The very idea of these institutes being nests of spies is ridiculous, and would be laughable if the situation was not so serious. If the UK closed these cultural operations, it would suffer most. Knowledge of China in the UK and the ability to speak Putonghua is very poor, though it has improved. Businesses are slowly starting to realize that to trade with China they need to better understand China.

The Confucius Institutes scattered around the world are no different to similar bodies set up by other nations.

Imagine an organization which promotes a nation's language and culture internationally through a network of shared educational facilities, helping promote understanding between countries and spreading its values in a context of mutual respect and benefit.

Now imagine this organization is the British Council, formed in 1934 to encourage the learning of the English language and British "value." It has spent several billions of pounds promoting arts and culture, and educational exchanges internationally.

On a political whim, the body which does the same for China is under threat: an egregious act of cultural vandalism and political spite.

These organizations represent international soft power, the non-coercive shaping of attitudes and opinions through exposure and interaction; manipulating the preferences of others through appeal and attraction. 

And Britain could certainly do with some wider engagement and understanding of China. An article in the political magazine The Spectator last year revealed the startling level of incompetence within the Foreign Office, where there were only 41 speakers of Putonghua in the entire department of 17,000 staff. Such a paucity of experience and knowledge about the world's most populous nation, and its second greatest economy, is reprehensible. But to compound this failing by promoting a policy which will further impoverish Britain's resources in this vital area is unforgivable. Similarly, replacing teachers from the Chinese mainland with teachers from the island of Taiwan will dilute the lived experience and knowledge which is so vital an asset from which students can learn. A concentration of experience across a narrow range of tutors introduces a risk of group think, not a wider world view. Businesses believe that students looking for work are better equipped for the future if they speak Mandarin.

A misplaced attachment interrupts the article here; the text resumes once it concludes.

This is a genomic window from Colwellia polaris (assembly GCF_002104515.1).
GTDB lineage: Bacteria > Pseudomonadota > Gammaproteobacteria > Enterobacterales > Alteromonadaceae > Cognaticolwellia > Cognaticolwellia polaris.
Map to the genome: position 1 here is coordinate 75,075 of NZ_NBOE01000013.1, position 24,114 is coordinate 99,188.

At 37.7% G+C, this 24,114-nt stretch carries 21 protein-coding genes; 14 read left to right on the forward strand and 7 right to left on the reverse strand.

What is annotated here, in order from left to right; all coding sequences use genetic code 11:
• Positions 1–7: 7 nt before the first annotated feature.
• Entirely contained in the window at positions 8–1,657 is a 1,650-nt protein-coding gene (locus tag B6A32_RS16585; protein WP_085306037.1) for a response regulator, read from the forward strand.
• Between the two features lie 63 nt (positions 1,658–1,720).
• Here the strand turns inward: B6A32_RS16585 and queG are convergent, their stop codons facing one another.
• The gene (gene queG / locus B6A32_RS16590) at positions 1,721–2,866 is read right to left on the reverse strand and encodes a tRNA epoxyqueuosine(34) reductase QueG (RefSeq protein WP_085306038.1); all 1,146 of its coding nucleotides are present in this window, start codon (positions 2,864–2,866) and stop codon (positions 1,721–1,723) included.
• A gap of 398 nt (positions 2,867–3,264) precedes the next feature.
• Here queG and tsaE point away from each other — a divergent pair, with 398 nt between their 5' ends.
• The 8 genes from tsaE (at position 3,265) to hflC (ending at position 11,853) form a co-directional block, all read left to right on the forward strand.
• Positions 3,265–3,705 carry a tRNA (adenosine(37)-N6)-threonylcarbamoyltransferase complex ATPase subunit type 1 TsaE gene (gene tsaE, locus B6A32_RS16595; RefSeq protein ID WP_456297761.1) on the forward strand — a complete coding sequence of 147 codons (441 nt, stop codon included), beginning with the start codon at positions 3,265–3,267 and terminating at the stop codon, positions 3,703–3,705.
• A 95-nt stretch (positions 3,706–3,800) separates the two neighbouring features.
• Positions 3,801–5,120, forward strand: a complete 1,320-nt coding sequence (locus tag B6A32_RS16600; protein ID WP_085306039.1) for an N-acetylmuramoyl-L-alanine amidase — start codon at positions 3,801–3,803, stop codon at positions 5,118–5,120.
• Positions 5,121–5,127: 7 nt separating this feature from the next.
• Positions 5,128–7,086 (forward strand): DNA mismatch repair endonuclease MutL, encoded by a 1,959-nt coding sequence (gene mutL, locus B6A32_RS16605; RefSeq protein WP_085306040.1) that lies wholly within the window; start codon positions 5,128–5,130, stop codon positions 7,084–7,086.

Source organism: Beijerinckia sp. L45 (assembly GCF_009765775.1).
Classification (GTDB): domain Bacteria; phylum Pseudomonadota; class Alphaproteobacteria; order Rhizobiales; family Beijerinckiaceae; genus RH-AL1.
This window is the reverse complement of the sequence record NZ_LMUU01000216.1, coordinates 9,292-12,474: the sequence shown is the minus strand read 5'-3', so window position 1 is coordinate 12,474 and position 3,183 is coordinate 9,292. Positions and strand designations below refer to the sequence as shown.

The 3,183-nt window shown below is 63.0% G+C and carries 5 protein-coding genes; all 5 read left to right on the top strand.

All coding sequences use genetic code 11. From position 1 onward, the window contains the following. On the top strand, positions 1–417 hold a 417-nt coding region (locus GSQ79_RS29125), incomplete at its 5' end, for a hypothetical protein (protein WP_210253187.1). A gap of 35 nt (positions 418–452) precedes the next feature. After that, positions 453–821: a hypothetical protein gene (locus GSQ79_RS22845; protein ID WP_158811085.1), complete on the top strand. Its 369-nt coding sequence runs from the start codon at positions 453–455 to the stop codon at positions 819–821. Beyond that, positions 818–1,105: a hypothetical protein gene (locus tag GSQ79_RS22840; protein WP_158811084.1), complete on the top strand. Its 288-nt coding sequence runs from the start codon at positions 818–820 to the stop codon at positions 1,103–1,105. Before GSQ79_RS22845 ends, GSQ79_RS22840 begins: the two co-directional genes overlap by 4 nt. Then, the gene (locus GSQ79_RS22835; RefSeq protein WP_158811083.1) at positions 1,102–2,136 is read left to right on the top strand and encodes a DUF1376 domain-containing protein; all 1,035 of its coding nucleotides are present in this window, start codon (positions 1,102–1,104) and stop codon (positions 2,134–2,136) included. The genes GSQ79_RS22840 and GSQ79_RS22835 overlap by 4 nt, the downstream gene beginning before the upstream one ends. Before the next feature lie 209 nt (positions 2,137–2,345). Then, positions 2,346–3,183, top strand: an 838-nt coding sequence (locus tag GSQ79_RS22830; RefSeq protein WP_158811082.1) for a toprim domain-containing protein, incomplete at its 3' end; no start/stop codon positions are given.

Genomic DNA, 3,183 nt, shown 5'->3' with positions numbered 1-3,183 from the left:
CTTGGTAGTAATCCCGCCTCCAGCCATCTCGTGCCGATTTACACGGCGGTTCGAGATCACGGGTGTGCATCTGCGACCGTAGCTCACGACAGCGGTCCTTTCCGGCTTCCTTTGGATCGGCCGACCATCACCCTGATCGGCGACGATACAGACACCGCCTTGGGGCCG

The UK needs to create better conditions to learn about China, not diminish them. It is in its own interests to understand, even if some do view China as a rival and competitor. One can only hope that the proposal is nothing more than political posturing by the education minister, more to do with party political symbolism, than a serious policy, for if it goes ahead it is likely to prove an egregious act of self harm.

Nuke dump adding to racism, exclusionism in Japan a great shame

Editor's Note:

Despite widespread opposition both domestically and internationally, the first phase of dumping nuclear-contaminated wastewater from Fukushima concluded on September 11. The commencement of the second phase is potentially scheduled for late September. This move has significantly impacted the populations of the Pacific region. However, when China expressed legitimate concerns, it faced criticism from some US and Western media. Why does Japan insist on this course of action despite opposition? How should people view relevant countries' legitimate concerns? Global Times (GT) reporter Ma Ruiqian discussed these issues with Komei Hosokawa (Hosokawa), emeritus professor at Kyoto Seika University, board director of the Takagi Fund for Citizen Science and secretariat member of the Citizens Commission on Nuclear Energy (CCNE). This is the second installment of the series.